Tuesday, April 26, 2011

Get People to Read Your Blog!

The bottom line is, you are not going to have a successful blog unless you have readers. I know, I blog for the enjoyment of it, but there's no shame in being successful at what you love to do. There are two main steps to getting readers. Step one is to have a good blog that people want to read. I've covered that a little, but there is so much more to this step, as you can imagine. Then there's step two, the step that requires you to go out there and advertise your blog.

When I first started, I thought there wasn't too much I could do to advertise my blog aside from paying for an expensive ad campaign or manage to get lucky and have someone randomly stumble upon it. Now, there is an element of luck to getting readers, but not as much as you'd think. And you don't need to spend hundreds of dollars for an ad campaign that might not even yield results. However, you will need to keep at it with lots of hard work until you finally have a good foundation of readers.

Advertising your blog can be as simple as posting on a forum and providing a link somewhere in a signature or in your post, as long as you're not obnoxious about it. The bigger the forum community, the better. But, you want to be smart about what forums you go to. People who hate technology will not want to read your blog post about AT&T phones. Don't advertise your fashion blog in a car or motorcycle forum. That'll just be a waste of your time. However, forums that have multiple niches within it are perfect; websites like Gaia are ideal for just about anything you might have to offer.

Aside from forums, there are also link sharing websites like Reddit or Digg. While Reddit does tend to frown upon what they call "blogspam," there is a separate section of Reddit for blogs. Also, the smaller Reddit communities seem more open to blogs related to their areas of interest. Again, as long as you aren't obnoxious about the way you advertise your blog, you will get a decent flow of traffic by regularly sharing your blog posts. It is important, though, that what you share this way be 100% yours. If you are caught plagiarizing in these kinds of communities, it's a quick way to get your links deleted and banned from posting new ones. It's important to be original in general, but this is just incentive for those of you who are a little "relaxed" to copying other people's words.

Then at the end of the day, there's always the old-fashioned way of advertising: commenting. Lots and lots of commenting. A big part of blogging is the networking aspect, and you have to either join or create a community for your blog to be a part of. Otherwise it will wither away into nothingness.

There is another way to get your blog read call Search Engine Optimization (also known as SEO), but that is something I'll get into later. Everything here is just the tip of the iceberg!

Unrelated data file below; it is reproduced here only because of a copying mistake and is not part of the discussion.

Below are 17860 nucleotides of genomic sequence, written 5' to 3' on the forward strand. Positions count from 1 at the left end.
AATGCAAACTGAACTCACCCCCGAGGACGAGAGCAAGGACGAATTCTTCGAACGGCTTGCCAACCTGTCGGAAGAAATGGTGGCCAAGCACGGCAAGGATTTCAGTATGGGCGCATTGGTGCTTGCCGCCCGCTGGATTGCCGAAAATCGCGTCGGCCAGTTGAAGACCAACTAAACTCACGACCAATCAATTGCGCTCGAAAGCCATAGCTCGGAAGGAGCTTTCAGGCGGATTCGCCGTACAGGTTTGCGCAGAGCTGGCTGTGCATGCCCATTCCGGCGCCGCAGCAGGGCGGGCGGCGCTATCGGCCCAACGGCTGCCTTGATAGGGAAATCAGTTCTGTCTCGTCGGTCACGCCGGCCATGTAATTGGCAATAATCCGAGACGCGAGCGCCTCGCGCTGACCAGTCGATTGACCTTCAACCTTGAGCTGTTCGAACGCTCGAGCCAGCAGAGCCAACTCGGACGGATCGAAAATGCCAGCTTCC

Friday, April 22, 2011

More Domain Talk: Top Level Domains

Last time, I talked about what you should do before choosing a domain. Where to buy, what you might want to call it, etc. I only briefly touched on top level domains like .com or .net. However, most of my friends who are deciding on domains seem to have a lot of trouble with this particular issue, so it merits a closer look.

On the surface, there is no actual difference between the domain choices themselves. Changing a domain from .com to .net will not suddenly give your website a dramatic look, nor will it mess with your coding. It really is just a label in a grocery store. Taking a bag of Cheerios and dropping them in a box of Frosted Flakes will not suddenly turn those Cheerios into Frosted Flakes. Nor will pouring Pepsi in a Mr. Pibb bottle change it (although, why he hell would you pick Pepsi over Mr. Pibb, you sick fuck).

However, there are some restrictions in place, for obvious reasons. Over the internet, it's easy to fake just about anything. Which is great for people who know their stuff, but a little scary for people who don't. Without these kind of restrictions, there would be absolutely no guarantee that that .gov site is really a government website. And if you're registering for something online and give your private data out, well, suddenly that innocent act of reordering your drivers license online can become pretty scary. Plus, some countries want to ensure that their own top level domains are actually going to their citizens and not just a bunch of domain squatters. With that in mind, it's important to check and make sure there isn't some restriction on the site you want.